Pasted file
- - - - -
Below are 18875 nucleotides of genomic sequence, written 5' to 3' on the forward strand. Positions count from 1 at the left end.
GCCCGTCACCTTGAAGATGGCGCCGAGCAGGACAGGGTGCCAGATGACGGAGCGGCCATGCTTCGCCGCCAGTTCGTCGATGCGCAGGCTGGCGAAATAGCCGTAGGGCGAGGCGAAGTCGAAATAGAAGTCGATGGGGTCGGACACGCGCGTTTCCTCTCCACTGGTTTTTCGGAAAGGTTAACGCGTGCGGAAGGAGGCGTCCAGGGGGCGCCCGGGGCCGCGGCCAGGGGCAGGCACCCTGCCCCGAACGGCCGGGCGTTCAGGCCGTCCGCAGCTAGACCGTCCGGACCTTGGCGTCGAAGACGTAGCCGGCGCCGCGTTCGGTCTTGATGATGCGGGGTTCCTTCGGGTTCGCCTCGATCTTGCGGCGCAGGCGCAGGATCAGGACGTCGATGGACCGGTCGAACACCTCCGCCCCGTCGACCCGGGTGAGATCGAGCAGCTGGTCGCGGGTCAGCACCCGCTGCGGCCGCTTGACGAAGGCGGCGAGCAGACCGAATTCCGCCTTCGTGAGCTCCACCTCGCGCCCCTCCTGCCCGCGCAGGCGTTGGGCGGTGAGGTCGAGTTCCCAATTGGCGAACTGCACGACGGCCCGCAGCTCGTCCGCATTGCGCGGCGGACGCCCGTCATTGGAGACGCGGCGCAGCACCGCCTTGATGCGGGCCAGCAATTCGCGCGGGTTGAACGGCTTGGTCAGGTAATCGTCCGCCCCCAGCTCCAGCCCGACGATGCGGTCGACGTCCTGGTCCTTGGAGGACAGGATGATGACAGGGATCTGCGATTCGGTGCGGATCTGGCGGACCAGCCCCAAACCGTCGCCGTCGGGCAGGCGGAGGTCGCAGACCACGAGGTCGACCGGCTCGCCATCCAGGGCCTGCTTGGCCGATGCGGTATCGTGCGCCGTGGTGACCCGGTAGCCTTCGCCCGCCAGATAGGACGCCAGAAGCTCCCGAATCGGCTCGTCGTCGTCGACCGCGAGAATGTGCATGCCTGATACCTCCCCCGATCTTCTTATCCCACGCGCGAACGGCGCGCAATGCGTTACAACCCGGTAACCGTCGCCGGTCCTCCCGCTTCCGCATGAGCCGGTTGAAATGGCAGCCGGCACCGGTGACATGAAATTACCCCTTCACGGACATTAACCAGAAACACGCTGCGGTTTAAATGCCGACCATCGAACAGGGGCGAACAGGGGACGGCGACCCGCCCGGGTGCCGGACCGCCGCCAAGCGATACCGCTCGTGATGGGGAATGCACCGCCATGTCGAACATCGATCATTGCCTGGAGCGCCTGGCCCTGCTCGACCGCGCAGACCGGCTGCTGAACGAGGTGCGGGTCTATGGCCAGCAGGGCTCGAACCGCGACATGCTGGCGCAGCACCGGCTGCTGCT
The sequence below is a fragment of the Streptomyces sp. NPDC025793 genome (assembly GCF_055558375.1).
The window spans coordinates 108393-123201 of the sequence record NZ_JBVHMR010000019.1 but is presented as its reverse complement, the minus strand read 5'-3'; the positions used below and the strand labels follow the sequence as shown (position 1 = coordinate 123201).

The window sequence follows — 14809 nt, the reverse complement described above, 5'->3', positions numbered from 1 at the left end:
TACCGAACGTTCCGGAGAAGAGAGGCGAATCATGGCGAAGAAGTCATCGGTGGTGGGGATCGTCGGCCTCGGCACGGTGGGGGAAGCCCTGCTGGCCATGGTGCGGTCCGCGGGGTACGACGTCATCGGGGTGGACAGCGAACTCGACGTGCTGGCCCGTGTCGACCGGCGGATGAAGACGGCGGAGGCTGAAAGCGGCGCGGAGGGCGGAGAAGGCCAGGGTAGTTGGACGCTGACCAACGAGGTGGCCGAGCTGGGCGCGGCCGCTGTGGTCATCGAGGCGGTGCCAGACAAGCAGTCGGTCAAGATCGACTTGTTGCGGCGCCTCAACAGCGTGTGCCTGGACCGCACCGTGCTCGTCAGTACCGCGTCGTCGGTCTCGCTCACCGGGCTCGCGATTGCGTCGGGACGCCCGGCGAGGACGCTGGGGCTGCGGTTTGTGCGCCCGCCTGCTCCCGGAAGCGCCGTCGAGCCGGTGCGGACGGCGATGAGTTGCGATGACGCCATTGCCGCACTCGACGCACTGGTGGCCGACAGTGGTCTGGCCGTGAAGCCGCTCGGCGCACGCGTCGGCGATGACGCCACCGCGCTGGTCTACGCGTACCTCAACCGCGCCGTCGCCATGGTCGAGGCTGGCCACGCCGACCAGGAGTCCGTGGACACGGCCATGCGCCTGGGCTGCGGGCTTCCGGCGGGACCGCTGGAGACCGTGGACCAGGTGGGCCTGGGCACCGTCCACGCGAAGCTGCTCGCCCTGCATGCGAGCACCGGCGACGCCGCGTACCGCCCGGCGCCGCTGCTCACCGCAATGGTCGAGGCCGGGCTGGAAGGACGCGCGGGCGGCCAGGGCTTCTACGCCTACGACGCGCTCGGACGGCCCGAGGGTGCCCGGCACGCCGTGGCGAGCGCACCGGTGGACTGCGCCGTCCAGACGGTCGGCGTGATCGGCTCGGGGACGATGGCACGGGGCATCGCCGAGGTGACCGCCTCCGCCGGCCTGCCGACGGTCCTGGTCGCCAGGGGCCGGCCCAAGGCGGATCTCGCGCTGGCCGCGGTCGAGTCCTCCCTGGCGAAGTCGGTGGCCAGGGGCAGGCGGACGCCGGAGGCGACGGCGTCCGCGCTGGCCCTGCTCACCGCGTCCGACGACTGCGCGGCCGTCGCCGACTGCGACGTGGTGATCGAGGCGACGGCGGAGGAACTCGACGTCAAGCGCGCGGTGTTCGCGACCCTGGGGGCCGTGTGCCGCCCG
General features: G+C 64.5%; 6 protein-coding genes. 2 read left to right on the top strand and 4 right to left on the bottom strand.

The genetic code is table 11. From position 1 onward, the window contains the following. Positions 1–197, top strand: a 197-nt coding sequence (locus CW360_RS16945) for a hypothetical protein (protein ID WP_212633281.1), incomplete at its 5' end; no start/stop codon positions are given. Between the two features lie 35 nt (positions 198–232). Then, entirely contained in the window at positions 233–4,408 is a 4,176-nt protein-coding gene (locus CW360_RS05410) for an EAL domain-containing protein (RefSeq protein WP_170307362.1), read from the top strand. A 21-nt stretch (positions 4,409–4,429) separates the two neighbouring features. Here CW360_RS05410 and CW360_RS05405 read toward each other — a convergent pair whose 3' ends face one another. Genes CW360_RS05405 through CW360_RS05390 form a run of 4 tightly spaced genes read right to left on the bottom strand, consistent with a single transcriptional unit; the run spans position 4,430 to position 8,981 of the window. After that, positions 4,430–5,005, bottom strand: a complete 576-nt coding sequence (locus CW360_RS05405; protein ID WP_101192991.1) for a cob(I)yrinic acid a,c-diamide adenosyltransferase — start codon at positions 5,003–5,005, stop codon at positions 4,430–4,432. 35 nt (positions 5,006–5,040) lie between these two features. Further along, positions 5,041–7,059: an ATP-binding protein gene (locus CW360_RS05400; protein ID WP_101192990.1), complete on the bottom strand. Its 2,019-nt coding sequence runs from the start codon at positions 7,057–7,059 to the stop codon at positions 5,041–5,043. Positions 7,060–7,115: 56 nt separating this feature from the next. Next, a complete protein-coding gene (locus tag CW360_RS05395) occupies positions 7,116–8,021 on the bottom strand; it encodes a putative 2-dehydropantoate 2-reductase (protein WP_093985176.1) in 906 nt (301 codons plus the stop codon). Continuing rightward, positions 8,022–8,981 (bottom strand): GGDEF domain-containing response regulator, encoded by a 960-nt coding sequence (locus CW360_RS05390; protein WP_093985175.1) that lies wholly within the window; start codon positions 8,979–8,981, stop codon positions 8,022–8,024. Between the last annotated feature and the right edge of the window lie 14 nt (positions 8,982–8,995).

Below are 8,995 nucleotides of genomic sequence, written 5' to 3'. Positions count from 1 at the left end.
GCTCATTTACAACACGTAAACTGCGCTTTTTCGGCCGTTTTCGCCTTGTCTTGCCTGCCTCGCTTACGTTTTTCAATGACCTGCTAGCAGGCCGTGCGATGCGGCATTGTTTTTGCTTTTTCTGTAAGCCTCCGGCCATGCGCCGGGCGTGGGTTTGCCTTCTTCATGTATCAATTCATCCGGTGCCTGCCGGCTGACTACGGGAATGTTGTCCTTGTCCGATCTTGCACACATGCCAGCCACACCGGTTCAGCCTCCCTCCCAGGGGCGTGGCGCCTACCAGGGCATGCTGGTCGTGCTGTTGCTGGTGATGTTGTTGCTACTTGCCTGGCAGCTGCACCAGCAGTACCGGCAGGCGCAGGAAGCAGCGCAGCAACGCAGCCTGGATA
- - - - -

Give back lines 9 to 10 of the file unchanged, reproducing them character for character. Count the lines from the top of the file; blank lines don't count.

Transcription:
Below are 8,995 nucleotides of genomic sequence, written 5' to 3'. Positions count from 1 at the left end.
GCTCATTTACAACACGTAAACTGCGCTTTTTCGGCCGTTTTCGCCTTGTCTTGCCTGCCTCGCTTACGTTTTTCAATGACCTGCTAGCAGGCCGTGCGATGCGGCATTGTTTTTGCTTTTTCTGTAAGCCTCCGGCCATGCGCCGGGCGTGGGTTTGCCTTCTTCATGTATCAATTCATCCGGTGCCTGCCGGCTGACTACGGGAATGTTGTCCTTGTCCGATCTTGCACACATGCCAGCCACACCGGTTCAGCCTCCCTCCCAGGGGCGTGGCGCCTACCAGGGCATGCTGGTCGTGCTGTTGCTGGTGATGTTGTTGCTACTTGCCTGGCAGCTGCACCAGCAGTACCGGCAGGCGCAGGAAGCAGCGCAGCAACGCAGCCTGGATA